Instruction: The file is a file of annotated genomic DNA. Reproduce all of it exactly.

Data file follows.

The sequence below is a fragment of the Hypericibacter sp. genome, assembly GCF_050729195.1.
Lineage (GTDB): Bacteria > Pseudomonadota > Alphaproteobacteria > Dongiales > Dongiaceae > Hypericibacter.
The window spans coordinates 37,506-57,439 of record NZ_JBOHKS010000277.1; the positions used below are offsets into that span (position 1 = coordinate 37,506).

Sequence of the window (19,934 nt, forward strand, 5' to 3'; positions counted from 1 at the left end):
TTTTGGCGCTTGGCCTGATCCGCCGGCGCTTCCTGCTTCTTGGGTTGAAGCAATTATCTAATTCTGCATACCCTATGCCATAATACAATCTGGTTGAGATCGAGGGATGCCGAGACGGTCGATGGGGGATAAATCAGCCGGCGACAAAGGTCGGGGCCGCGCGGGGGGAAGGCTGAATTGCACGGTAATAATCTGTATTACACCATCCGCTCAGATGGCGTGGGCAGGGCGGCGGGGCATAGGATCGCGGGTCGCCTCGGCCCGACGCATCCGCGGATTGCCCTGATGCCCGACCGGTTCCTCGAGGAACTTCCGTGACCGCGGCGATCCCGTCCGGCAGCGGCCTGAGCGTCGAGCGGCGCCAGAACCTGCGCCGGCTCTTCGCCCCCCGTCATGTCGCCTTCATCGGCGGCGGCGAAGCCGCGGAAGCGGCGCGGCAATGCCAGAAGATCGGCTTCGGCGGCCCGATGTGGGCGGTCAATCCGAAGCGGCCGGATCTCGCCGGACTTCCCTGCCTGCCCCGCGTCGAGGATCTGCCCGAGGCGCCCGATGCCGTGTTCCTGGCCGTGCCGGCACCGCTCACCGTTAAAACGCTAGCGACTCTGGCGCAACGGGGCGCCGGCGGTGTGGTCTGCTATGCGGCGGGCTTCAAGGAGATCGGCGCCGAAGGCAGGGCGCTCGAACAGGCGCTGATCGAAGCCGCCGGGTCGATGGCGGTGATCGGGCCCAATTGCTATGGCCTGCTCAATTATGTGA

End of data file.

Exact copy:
The sequence below is a fragment of the Hypericibacter sp. genome, assembly GCF_050729195.1.
Lineage (GTDB): Bacteria > Pseudomonadota > Alphaproteobacteria > Dongiales > Dongiaceae > Hypericibacter.
The window spans coordinates 37,506-57,439 of record NZ_JBOHKS010000277.1; the positions used below are offsets into that span (position 1 = coordinate 37,506).

Sequence of the window (19,934 nt, forward strand, 5' to 3'; positions counted from 1 at the left end):
TTTTGGCGCTTGGCCTGATCCGCCGGCGCTTCCTGCTTCTTGGGTTGAAGCAATTATCTAATTCTGCATACCCTATGCCATAATACAATCTGGTTGAGATCGAGGGATGCCGAGACGGTCGATGGGGGATAAATCAGCCGGCGACAAAGGTCGGGGCCGCGCGGGGGGAAGGCTGAATTGCACGGTAATAATCTGTATTACACCATCCGCTCAGATGGCGTGGGCAGGGCGGCGGGGCATAGGATCGCGGGTCGCCTCGGCCCGACGCATCCGCGGATTGCCCTGATGCCCGACCGGTTCCTCGAGGAACTTCCGTGACCGCGGCGATCCCGTCCGGCAGCGGCCTGAGCGTCGAGCGGCGCCAGAACCTGCGCCGGCTCTTCGCCCCCCGTCATGTCGCCTTCATCGGCGGCGGCGAAGCCGCGGAAGCGGCGCGGCAATGCCAGAAGATCGGCTTCGGCGGCCCGATGTGGGCGGTCAATCCGAAGCGGCCGGATCTCGCCGGACTTCCCTGCCTGCCCCGCGTCGAGGATCTGCCCGAGGCGCCCGATGCCGTGTTCCTGGCCGTGCCGGCACCGCTCACCGTTAAAACGCTAGCGACTCTGGCGCAACGGGGCGCCGGCGGTGTGGTCTGCTATGCGGCGGGCTTCAAGGAGATCGGCGCCGAAGGCAGGGCGCTCGAACAGGCGCTGATCGAAGCCGCCGGGTCGATGGCGGTGATCGGGCCCAATTGCTATGGCCTGCTCAATTATGTGA